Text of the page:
The “Mountain Was Our Secret” is the title of a new exhibit at Heart Mountain Interpretive Center. Heart Mountain was the site where 14,000 Japanese-Americans were incarcerated from 1942 to 1945.
Dakota Russell, the museum manager at Heart Mountain Interpretive Center, said Estelle Ishigo was one of the few white women that went to the camp even though she was not required to.
“She asked the army and they agreed. Although telling her that she would be subject to all the same rules as any other person who was sent to the camps so she was going to be a prisoner, the same like the rest of them,” said Russell.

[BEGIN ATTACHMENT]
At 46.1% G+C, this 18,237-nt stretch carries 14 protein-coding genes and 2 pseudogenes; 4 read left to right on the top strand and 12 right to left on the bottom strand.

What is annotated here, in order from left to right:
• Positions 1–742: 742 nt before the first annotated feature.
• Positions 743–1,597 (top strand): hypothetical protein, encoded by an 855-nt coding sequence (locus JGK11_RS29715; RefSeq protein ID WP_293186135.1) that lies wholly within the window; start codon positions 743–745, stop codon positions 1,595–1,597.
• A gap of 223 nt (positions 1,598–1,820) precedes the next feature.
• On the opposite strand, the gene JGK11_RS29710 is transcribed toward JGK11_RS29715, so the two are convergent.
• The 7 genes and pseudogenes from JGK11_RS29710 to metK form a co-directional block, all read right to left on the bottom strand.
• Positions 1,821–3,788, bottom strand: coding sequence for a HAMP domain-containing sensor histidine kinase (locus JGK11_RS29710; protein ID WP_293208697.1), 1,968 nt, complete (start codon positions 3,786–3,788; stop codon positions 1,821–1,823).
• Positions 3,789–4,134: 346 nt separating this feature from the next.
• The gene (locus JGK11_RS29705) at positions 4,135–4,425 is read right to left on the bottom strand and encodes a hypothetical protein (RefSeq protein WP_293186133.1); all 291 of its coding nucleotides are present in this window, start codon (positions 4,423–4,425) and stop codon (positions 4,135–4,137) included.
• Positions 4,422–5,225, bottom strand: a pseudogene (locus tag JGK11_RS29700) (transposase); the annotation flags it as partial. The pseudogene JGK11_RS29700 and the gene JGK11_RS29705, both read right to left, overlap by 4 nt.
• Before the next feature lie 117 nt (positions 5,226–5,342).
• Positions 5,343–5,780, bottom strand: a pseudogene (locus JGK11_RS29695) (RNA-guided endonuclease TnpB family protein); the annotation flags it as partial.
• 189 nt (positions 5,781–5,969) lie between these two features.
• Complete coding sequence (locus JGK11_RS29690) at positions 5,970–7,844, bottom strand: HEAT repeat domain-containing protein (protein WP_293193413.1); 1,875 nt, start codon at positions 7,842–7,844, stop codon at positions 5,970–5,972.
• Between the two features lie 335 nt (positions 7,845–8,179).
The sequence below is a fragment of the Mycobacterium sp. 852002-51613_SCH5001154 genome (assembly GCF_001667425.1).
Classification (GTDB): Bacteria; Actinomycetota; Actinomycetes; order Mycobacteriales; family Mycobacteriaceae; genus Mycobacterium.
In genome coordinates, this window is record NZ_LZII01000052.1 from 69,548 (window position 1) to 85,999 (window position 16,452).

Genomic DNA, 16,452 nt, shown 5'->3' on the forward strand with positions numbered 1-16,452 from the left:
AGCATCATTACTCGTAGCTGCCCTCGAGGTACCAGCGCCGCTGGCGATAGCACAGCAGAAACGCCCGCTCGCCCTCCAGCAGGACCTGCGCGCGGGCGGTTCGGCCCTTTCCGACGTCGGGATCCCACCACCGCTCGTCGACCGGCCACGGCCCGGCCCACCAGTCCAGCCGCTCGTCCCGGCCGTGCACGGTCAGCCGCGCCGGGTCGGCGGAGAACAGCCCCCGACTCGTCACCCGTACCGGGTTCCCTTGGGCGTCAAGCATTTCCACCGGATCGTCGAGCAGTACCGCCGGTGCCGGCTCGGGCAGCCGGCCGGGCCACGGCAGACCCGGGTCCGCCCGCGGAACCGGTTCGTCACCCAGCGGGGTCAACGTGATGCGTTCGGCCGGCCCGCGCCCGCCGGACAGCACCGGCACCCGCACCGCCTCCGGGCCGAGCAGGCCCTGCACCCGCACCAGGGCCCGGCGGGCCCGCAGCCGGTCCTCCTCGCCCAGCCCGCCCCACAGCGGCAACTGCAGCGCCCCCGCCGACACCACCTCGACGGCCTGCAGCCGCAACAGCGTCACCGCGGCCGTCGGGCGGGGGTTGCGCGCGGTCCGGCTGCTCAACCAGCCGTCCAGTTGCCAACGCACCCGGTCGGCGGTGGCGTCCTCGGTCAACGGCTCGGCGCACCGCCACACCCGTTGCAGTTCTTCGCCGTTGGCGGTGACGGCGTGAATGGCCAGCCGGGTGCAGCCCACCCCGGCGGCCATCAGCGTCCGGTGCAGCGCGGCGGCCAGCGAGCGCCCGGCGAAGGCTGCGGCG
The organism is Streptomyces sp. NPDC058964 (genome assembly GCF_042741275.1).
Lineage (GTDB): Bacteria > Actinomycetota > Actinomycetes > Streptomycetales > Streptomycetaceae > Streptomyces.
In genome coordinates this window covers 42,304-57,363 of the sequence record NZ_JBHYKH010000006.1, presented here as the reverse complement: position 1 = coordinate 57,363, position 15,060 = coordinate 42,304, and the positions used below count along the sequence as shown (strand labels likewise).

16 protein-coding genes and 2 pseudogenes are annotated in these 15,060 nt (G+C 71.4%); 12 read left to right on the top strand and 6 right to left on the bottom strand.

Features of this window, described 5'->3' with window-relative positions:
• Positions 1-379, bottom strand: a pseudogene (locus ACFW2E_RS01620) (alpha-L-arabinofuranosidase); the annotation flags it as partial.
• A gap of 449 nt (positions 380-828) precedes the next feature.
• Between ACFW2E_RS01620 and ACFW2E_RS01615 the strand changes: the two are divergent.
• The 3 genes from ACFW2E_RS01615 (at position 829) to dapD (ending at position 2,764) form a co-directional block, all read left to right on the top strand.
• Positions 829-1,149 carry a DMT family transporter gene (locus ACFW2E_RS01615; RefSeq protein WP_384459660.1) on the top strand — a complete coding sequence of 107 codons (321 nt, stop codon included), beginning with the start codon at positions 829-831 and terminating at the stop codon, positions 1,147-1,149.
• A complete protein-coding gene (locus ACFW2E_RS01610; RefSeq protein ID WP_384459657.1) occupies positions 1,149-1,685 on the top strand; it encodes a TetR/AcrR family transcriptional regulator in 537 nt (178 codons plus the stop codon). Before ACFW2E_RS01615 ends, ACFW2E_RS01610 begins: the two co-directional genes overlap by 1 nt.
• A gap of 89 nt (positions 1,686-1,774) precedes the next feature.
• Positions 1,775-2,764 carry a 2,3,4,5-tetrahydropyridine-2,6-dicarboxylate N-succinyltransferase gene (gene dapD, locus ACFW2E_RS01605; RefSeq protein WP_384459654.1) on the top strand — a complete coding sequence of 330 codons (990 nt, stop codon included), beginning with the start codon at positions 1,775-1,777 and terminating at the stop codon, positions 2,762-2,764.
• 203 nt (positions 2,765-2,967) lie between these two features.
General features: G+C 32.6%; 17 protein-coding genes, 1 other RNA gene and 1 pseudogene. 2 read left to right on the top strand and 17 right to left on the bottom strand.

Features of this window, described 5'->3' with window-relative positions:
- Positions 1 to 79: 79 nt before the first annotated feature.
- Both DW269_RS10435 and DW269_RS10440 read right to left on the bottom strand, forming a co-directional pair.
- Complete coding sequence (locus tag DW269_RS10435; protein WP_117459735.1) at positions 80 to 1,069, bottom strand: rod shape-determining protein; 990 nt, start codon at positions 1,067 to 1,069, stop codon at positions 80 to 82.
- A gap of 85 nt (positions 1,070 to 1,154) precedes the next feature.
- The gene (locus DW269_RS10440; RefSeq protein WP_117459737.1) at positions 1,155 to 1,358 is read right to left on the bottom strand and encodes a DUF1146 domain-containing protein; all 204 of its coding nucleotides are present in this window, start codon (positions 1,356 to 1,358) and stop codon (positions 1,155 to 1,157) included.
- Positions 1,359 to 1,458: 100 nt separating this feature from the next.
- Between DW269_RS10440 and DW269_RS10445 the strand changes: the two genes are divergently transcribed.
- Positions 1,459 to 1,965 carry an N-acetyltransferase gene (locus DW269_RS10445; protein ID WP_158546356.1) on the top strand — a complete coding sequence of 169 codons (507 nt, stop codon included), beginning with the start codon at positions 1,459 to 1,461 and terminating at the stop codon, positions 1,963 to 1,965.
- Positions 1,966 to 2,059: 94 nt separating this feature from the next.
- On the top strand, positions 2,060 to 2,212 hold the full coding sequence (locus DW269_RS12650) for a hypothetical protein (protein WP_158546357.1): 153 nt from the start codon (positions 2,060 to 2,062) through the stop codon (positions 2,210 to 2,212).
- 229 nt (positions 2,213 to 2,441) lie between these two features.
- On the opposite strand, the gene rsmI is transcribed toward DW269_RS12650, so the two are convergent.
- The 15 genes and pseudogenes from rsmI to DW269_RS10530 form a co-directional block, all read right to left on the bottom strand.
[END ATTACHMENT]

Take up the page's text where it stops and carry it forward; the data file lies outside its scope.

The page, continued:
Russell said she made it her mission to document everyday life in the camp through her art and to raise people’s spirits by organizing drawing classes.
“As you can imagine, a lot of people were sitting idle trying to figure out what was going on. They were in shell shock really but also with all the emotions they were experiencing is to give them a conduit to turn that into something,” said Russell.
During Ishigo’s time at Heart Mountain, she sent some of her watercolor paintings to an art collector. They were putting together an exhibit featuring art from the camps. But he never realized his plans. The watercolors at Heart Mountain are from this collection. The exhibit runs until the end of this year.